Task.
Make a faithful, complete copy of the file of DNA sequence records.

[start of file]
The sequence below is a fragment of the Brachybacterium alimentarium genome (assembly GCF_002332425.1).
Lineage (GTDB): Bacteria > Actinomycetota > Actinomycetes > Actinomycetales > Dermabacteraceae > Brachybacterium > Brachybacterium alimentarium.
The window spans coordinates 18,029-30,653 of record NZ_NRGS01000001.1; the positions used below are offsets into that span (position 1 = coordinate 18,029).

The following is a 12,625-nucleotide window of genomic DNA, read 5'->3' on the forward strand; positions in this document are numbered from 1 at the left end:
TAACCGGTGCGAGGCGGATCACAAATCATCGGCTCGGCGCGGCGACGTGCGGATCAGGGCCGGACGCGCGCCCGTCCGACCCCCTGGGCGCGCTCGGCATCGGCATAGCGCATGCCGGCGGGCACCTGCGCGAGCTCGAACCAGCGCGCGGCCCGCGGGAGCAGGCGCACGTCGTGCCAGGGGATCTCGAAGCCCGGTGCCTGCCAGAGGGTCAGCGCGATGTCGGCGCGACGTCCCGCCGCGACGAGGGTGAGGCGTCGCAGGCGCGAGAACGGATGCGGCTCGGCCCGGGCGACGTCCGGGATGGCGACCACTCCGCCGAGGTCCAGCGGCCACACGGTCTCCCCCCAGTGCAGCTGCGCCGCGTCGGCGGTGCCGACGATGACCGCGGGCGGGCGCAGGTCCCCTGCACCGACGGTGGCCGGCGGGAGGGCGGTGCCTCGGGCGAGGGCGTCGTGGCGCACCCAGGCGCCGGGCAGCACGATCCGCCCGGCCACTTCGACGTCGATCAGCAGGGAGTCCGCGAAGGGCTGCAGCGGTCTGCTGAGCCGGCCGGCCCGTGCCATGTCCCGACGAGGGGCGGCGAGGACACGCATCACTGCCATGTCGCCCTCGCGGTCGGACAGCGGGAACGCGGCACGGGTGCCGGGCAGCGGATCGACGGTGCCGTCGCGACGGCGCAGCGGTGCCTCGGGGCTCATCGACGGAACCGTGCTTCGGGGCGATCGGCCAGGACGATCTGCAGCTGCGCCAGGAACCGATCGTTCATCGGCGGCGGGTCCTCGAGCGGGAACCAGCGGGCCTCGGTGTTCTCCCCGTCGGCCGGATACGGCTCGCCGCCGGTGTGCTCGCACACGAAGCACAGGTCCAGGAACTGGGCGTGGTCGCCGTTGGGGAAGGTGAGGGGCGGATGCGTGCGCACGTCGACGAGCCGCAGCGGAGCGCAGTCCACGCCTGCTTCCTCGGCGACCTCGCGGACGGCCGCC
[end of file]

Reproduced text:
The sequence below is a fragment of the Brachybacterium alimentarium genome (assembly GCF_002332425.1).
Lineage (GTDB): Bacteria > Actinomycetota > Actinomycetes > Actinomycetales > Dermabacteraceae > Brachybacterium > Brachybacterium alimentarium.
The window spans coordinates 18,029-30,653 of record NZ_NRGS01000001.1; the positions used below are offsets into that span (position 1 = coordinate 18,029).

The following is a 12,625-nucleotide window of genomic DNA, read 5'->3' on the forward strand; positions in this document are numbered from 1 at the left end:
TAACCGGTGCGAGGCGGATCACAAATCATCGGCTCGGCGCGGCGACGTGCGGATCAGGGCCGGACGCGCGCCCGTCCGACCCCCTGGGCGCGCTCGGCATCGGCATAGCGCATGCCGGCGGGCACCTGCGCGAGCTCGAACCAGCGCGCGGCCCGCGGGAGCAGGCGCACGTCGTGCCAGGGGATCTCGAAGCCCGGTGCCTGCCAGAGGGTCAGCGCGATGTCGGCGCGACGTCCCGCCGCGACGAGGGTGAGGCGTCGCAGGCGCGAGAACGGATGCGGCTCGGCCCGGGCGACGTCCGGGATGGCGACCACTCCGCCGAGGTCCAGCGGCCACACGGTCTCCCCCCAGTGCAGCTGCGCCGCGTCGGCGGTGCCGACGATGACCGCGGGCGGGCGCAGGTCCCCTGCACCGACGGTGGCCGGCGGGAGGGCGGTGCCTCGGGCGAGGGCGTCGTGGCGCACCCAGGCGCCGGGCAGCACGATCCGCCCGGCCACTTCGACGTCGATCAGCAGGGAGTCCGCGAAGGGCTGCAGCGGTCTGCTGAGCCGGCCGGCCCGTGCCATGTCCCGACGAGGGGCGGCGAGGACACGCATCACTGCCATGTCGCCCTCGCGGTCGGACAGCGGGAACGCGGCACGGGTGCCGGGCAGCGGATCGACGGTGCCGTCGCGACGGCGCAGCGGTGCCTCGGGGCTCATCGACGGAACCGTGCTTCGGGGCGATCGGCCAGGACGATCTGCAGCTGCGCCAGGAACCGATCGTTCATCGGCGGCGGGTCCTCGAGCGGGAACCAGCGGGCCTCGGTGTTCTCCCCGTCGGCCGGATACGGCTCGCCGCCGGTGTGCTCGCACACGAAGCACAGGTCCAGGAACTGGGCGTGGTCGCCGTTGGGGAAGGTGAGGGGCGGATGCGTGCGCACGTCGACGAGCCGCAGCGGAGCGCAGTCCACGCCTGCTTCCTCGGCGACCTCGCGGACGGCCGCC